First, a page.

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March 17, 2004

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Publication Date: Wednesday, March 17, 2004

A summer place: Green Gables has been home to generations of the Fleishhacker family A summer place: Green Gables has been home to generations of the Fleishhacker family (March 17, 2004)

By Jane Knoerle
Almanac Staff Writer

"As a child I didn't appreciate this place as I do now," says David Fleishhacker, grandson of the late Mortimer Fleishhacker Sr., recalling summers at Green Gables, his grandparents' country estate.

"We would come down in the middle of June," he says. "My grandparents arrived the first of June."

The Fleishhackers, like many wealthy San Francisco families, fled from the city's cold and foggy summers to the sunny Peninsula.

"Grandfather commuted to work in San Francisco," his grandson reealls. "His chauffeur would take him to the train in Redwood City."

In the early part of the 20th century, Mortimer Fleishhacker was a prominent figure in banking, industry and philanthropy in San Francisco.

How did David Fleishhacker spend his days as a child at Green Gables? "I wandered around with the butler's kids. We would bicycle down to Woodside or up to the Pulgas Water Temple. About all that remains from those days in the town of Woodside is the Pioneer Hotel. My grandfather liked the Pioneer."

Even in the country, life was formal. "We always ate in the children's dining room, not with our parents or grandparents," says David. "We were expected to be quiet and we never entered our grandparents' room."

The household included a butler, cook, upstairs maid, downstairs maid, and several gardeners.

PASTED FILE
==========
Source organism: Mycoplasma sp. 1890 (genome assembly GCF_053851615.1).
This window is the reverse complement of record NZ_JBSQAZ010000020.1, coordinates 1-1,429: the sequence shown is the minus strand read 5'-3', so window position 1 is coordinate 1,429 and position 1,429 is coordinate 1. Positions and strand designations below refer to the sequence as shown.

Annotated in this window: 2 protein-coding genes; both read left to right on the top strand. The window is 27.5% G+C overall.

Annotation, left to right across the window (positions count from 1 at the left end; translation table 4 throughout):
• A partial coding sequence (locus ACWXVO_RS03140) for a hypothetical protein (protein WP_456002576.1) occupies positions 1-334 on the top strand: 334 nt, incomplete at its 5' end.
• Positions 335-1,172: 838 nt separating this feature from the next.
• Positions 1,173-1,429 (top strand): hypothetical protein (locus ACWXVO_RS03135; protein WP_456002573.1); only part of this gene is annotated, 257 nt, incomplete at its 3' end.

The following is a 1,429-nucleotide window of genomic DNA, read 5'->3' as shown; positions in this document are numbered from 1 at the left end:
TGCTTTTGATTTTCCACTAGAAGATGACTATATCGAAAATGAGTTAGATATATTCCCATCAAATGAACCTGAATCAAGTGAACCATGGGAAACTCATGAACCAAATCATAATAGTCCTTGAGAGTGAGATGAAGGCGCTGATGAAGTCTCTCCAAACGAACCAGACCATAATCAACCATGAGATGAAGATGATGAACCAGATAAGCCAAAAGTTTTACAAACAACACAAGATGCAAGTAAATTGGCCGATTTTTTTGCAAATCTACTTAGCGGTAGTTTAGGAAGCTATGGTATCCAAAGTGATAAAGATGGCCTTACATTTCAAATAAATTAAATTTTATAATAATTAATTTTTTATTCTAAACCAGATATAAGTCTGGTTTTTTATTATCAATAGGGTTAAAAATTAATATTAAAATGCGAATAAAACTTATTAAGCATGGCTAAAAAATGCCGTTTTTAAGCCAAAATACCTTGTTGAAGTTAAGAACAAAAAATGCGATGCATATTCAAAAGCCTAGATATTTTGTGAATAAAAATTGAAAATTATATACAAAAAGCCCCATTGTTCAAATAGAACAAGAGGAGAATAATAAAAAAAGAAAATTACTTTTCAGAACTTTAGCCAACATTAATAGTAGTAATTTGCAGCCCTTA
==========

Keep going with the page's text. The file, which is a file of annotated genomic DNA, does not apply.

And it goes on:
The liveliest spot at Green Gables was the outdoor pool where everybody gathered for a swim. At one time there was also a small golf course, and, later, tennis courts. The chauffeur taught David, his brother and sister to drive on the estate's private roads.

David Fleishhacker realized his life was different than most when, as an 18-year-old camp counselor, he begged a ride home from a fellow counselor living in Menlo Park. When they turned into the estate and drove down the long road leading to the big house, his friend's eyes got bigger and bigger. "I had never said anything about where we lived," he says with a laugh.

As a child, Delia Fleishhacker Ehrlich recalls following the gardeners around, riding horses (not on the estate), and walking to Roberts for ice cream. She was married at Green Gables, as were many members of the family.

"There were weddings on the terrace, by the lily pond, and down by the Roman pool," she says.

Ms. Ehrlich lives in a William Wurster house on the property in the summer. She shares the "big house" with her brothers. Each has possession every third year.

"My grandchildren come down and spend July and we all also have Thanksgiving dinner there," she says.

The mansion's kitchen was updated during the 1991 Decorators Show House, says Ms. Ehrlich, a public relations consultant.

The main house's many bedrooms are used for the overflow of summer guests. "We have cousins all over the world," says David Fleishhacker, who served as headmaster of the Katherine Delmar Burke School in San Francisco for 25 years.

Mr. Fleishhacker, his brother, Mortimer, and sister, Delia, are the current owners of the estate. Their father, Mortimer Jr., bought out his sister's interest in the estate. Mortimer Jr. and Eleanor (Sloss) were the senior Fleishhackers' only two children.

"We three decided long ago we wanted to preserve the property as is," says David Fleishhacker. "The easement prevents anyone from coming and doing anything to it." (The three siblings have 13 grandchildren "and likely more to come.") In the future the property could be sold, but not subdivided.

The Fleishhackers continue to spend summers at Green Gables, but there are no nightly gatherings for drinks and a barbecue on the terrace their grandfather loved.

"The reason we get along so well is because we respect each other's privacy. We're very private people," says David Fleishhacker.

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